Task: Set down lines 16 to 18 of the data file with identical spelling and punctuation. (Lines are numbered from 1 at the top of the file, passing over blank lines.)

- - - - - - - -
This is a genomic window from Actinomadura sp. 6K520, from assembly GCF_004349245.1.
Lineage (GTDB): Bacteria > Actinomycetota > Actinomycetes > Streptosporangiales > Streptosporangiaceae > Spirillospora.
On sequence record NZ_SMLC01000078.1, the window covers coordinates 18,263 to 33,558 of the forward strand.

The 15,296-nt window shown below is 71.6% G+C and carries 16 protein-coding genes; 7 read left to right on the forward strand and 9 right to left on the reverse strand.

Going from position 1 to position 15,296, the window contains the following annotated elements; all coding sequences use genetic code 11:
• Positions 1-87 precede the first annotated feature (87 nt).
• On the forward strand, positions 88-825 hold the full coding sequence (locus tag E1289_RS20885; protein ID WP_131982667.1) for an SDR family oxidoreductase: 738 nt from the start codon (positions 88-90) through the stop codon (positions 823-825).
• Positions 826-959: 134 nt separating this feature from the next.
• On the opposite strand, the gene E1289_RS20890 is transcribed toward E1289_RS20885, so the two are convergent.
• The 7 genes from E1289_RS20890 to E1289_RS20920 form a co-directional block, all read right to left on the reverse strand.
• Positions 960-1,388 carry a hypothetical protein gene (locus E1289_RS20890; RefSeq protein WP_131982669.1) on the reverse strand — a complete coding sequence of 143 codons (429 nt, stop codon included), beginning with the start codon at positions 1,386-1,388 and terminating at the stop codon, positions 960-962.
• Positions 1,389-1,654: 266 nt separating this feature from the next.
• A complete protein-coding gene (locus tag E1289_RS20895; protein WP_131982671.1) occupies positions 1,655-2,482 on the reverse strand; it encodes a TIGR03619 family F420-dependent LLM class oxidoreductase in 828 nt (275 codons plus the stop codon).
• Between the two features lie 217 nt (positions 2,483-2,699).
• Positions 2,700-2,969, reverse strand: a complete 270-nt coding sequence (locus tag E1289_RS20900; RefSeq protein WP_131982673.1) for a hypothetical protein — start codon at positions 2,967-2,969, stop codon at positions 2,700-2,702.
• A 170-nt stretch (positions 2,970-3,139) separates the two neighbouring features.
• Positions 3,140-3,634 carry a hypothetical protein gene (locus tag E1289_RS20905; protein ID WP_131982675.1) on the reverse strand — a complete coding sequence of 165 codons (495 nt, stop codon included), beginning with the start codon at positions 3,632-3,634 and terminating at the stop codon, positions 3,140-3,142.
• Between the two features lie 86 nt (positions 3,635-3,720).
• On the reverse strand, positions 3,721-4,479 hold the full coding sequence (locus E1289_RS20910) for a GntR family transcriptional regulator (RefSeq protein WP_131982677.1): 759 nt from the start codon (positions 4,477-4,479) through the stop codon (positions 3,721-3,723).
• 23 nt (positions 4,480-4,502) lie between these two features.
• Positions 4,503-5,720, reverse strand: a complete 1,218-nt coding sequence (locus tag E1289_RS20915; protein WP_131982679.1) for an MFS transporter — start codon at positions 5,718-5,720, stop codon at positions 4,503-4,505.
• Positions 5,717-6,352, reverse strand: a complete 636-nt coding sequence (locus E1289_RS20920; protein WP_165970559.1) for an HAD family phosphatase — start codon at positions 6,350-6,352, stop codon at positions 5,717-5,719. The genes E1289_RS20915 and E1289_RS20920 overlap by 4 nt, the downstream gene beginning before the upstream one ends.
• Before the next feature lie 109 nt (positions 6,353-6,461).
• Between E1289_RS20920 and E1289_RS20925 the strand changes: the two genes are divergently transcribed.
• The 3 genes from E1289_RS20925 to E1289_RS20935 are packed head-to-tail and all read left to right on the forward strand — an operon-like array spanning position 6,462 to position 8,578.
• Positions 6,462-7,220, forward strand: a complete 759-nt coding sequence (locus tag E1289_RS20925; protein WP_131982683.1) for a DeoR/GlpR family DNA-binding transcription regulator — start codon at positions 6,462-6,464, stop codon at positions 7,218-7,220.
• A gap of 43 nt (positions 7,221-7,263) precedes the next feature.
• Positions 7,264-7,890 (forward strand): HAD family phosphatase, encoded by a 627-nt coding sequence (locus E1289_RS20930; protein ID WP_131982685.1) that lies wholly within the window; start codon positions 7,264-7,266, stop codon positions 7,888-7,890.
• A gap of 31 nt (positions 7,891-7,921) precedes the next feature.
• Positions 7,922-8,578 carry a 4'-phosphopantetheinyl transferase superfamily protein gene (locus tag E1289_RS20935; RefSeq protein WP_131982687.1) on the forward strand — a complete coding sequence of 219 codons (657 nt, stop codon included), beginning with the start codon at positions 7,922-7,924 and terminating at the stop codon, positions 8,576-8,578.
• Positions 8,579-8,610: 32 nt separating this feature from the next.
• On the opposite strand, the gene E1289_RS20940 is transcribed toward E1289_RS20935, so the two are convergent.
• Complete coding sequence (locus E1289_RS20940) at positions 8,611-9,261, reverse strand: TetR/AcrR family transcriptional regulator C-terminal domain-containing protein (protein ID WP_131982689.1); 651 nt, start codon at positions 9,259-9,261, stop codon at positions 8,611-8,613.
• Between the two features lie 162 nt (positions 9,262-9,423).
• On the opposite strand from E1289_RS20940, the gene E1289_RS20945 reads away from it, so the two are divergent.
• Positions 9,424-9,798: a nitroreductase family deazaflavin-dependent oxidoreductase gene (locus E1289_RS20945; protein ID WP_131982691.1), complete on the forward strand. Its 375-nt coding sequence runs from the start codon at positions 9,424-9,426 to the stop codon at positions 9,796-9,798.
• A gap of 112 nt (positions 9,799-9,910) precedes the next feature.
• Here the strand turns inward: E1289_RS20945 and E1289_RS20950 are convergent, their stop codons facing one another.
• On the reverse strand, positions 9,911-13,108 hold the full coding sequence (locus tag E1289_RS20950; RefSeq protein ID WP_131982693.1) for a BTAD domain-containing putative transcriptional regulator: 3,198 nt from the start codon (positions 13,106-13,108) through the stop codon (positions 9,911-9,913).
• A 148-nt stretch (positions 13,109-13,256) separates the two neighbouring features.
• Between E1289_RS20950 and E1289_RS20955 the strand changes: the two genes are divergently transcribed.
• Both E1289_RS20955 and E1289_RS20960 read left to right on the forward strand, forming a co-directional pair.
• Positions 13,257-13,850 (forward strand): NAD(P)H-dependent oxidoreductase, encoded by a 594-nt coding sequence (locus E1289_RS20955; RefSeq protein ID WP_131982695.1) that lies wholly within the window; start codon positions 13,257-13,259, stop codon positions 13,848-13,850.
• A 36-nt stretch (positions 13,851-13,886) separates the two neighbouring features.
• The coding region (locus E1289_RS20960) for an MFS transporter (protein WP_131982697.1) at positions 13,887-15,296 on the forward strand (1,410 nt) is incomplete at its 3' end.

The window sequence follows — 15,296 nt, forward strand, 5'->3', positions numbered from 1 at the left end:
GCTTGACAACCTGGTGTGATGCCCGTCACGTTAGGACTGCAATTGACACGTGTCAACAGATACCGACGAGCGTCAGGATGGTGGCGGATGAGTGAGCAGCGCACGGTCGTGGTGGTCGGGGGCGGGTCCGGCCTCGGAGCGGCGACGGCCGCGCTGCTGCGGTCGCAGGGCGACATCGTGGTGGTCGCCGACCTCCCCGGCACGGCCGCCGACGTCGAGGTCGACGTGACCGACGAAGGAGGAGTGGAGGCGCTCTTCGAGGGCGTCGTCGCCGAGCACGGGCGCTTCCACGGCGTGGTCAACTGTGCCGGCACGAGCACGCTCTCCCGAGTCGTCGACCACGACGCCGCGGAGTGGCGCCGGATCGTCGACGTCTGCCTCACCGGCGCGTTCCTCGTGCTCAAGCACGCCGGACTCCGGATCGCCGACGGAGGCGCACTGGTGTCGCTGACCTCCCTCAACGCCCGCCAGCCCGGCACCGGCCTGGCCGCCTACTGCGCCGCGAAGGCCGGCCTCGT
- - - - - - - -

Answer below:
• A 170-nt stretch (positions 2,970-3,139) separates the two neighbouring features.
• Positions 3,140-3,634 carry a hypothetical protein gene (locus tag E1289_RS20905; protein ID WP_131982675.1) on the reverse strand — a complete coding sequence of 165 codons (495 nt, stop codon included), beginning with the start codon at positions 3,632-3,634 and terminating at the stop codon, positions 3,140-3,142.
• Between the two features lie 86 nt (positions 3,635-3,720).